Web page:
US Navy relieves Seventh Fleet commander in wake of collisions in Asia
WASHINGTON/TOKYO (Reuters) - The U.S. Navy on Wednesday said it had removed Seventh Fleet Commander Vice Admiral Joseph Aucoin after a series of collisions involving its warships in Asia as the search goes on for 10 sailors missing since the latest mishap.
Aucoin's removal comes days after a pre-dawn collision between a guided-missile destroyer and a merchant vessel east of Singapore and Malaysia on Monday, the fourth major incident in the U.S. Pacific Fleet this year.
"Admiral Scott Swift, commander of U.S. Pacific Fleet, today relieved the commander of Seventh Fleet, Vice Admiral Joseph Aucoin, due to a loss of confidence in his ability to command," the U.S. Navy said in a press release.
Swift, who traveled to Japan to relieve Aucoin, ordered his deputy Pacific Fleet commander, Rear Admiral Phil Sawyer, to immediately take command of the powerful U.S. force.
Aucoin was due to step down next month, with Sawyer, deputy commander of the Pacific Fleet and a submariner by trade, already slated to succeed him. Aucoin came up through the Navy's air wing as an F-14 navigator.
The Seventh Fleet, headquartered in Japan, operates as many as 70 ships, including the U.S. Navy's only forward-deployed aircraft carrier, and has around 140 aircraft and 20,000 sailors.
It operates over an area of 124 million square km (48 million square miles) from bases in Japan, South Korea and Singapore.
The accident involving the USS John S. McCain and the tanker Alnic MC in the Singapore Strait came at a tense time for the U.S. Navy in Asia.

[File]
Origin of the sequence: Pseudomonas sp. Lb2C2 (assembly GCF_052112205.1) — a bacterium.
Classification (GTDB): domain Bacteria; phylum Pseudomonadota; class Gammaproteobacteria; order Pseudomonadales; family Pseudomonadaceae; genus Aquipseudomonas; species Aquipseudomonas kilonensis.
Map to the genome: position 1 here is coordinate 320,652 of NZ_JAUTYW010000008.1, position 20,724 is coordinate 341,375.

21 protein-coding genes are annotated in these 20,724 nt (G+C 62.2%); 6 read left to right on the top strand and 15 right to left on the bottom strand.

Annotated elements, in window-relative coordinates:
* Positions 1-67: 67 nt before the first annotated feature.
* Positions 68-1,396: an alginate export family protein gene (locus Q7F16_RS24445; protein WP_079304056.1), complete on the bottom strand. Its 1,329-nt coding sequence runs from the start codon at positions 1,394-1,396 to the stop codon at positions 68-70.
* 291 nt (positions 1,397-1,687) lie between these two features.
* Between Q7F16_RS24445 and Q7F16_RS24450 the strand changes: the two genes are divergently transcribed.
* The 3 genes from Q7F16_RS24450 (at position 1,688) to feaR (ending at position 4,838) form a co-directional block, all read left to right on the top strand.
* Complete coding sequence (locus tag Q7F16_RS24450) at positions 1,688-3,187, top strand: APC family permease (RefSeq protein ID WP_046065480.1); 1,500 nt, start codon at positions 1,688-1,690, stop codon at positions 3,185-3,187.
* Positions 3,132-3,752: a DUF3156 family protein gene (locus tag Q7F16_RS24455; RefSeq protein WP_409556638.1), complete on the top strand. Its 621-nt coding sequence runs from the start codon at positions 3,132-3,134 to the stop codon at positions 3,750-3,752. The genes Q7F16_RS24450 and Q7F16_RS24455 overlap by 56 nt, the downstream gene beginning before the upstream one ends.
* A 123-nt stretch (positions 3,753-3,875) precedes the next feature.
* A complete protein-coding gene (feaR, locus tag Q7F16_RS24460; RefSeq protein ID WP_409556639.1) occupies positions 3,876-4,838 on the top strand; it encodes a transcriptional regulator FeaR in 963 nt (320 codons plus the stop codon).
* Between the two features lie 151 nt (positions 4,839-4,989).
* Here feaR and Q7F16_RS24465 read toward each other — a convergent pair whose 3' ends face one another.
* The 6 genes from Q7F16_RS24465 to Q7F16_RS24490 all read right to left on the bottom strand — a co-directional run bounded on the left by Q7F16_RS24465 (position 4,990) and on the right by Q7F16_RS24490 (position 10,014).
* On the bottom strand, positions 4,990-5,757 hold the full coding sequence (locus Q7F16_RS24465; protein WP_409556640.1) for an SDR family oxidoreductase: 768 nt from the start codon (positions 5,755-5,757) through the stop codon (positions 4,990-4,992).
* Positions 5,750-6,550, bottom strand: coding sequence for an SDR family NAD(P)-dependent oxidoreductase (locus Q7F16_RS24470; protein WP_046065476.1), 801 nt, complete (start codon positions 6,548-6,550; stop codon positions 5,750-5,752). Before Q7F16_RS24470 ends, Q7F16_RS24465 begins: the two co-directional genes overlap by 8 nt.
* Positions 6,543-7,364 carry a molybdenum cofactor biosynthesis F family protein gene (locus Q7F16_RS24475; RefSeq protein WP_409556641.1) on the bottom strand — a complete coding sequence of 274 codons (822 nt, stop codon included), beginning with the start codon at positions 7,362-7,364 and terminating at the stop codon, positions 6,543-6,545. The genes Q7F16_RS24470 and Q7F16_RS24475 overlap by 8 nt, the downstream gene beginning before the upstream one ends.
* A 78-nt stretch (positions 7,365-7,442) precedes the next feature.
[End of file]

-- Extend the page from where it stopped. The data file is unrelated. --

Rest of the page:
RELATED: Photos from the collision
This month, the John S. McCain sailed within 12 nautical miles of an artificial island built by China in the disputed South China Sea, the latest "freedom of navigation" operation to counter what the United States sees as China's efforts to control the contested waters.
An official Chinese newspaper said on Tuesday the U.S. navy's latest collision shows it is becoming an increasing risk to shipping in Asia despite its claims of helping to protect freedom of navigation.
Also this month, North Korea threatened to fire ballistic missiles towards the U.S. Pacific territory of Guam in a standoff over its nuclear and missile programs.
"Losing another ship now is bad timing. It may raise concern over America's defensive capabilities and it could send the wrong signal to North Korea and China," a senior Japanese Maritime Self Defence Force officer said, asking not to be identified because he is not authorized to talk to the media.
An international search-and-rescue operation involving aircraft, divers and vessels from the United States, Singapore, Malaysia, Indonesia, and Australia is looking for the 10 U.S. sailors missing since Monday's collision.
On Tuesday, U.S. Navy and Marine Divers found human remains inside sealed sections of the damaged hull of the USS John S McCain, which is moored at Singapore's Changi Naval Base. The Navy has not yet announced the identities of the bodies discovered.
The U.S. Navy is also working to identify a body found by the Malaysian navy about eight nautical miles northwest of the collision site. Photos posted on the Twitter account of a Malaysian navy frigate on Wednesday showed crew carrying what appeared to be a body to a U.S. Navy helicopter.
The latest collision has already prompted a fleet-wide investigation and plans for temporary halts in U.S. Navy operations.
The John S. McCain's sister ship, the USS Fitzgerald, almost sank off the coast of Japan after colliding with a Philippine container ship on June 17. The bodies of seven U.S. sailors were found in a flooded berthing area after that collision.
Additional reporting by Nobuhiro Kubo in TOKYO; Writing by Sam Holmes and Lincoln Feast; Editing by Paul Tait